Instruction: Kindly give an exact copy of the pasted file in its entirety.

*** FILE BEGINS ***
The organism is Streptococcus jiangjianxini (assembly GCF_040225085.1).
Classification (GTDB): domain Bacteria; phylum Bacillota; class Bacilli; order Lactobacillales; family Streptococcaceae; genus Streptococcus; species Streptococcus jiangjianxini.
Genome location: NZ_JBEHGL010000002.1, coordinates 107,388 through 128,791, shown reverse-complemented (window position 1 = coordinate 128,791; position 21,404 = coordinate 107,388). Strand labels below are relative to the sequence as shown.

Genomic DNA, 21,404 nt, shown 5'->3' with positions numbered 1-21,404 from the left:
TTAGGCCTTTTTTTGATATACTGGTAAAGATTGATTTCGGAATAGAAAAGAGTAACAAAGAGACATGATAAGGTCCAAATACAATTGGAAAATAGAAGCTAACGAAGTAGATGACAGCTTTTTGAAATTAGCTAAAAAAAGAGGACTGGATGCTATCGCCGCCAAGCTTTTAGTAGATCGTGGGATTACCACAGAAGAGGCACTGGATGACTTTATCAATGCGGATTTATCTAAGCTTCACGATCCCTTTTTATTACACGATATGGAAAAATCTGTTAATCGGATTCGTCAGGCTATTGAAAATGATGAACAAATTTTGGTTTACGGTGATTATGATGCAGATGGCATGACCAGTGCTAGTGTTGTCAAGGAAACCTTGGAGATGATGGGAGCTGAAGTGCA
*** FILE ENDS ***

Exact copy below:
The organism is Streptococcus jiangjianxini (assembly GCF_040225085.1).
Classification (GTDB): domain Bacteria; phylum Bacillota; class Bacilli; order Lactobacillales; family Streptococcaceae; genus Streptococcus; species Streptococcus jiangjianxini.
Genome location: NZ_JBEHGL010000002.1, coordinates 107,388 through 128,791, shown reverse-complemented (window position 1 = coordinate 128,791; position 21,404 = coordinate 107,388). Strand labels below are relative to the sequence as shown.

Genomic DNA, 21,404 nt, shown 5'->3' with positions numbered 1-21,404 from the left:
TTAGGCCTTTTTTTGATATACTGGTAAAGATTGATTTCGGAATAGAAAAGAGTAACAAAGAGACATGATAAGGTCCAAATACAATTGGAAAATAGAAGCTAACGAAGTAGATGACAGCTTTTTGAAATTAGCTAAAAAAAGAGGACTGGATGCTATCGCCGCCAAGCTTTTAGTAGATCGTGGGATTACCACAGAAGAGGCACTGGATGACTTTATCAATGCGGATTTATCTAAGCTTCACGATCCCTTTTTATTACACGATATGGAAAAATCTGTTAATCGGATTCGTCAGGCTATTGAAAATGATGAACAAATTTTGGTTTACGGTGATTATGATGCAGATGGCATGACCAGTGCTAGTGTTGTCAAGGAAACCTTGGAGATGATGGGAGCTGAAGTGCA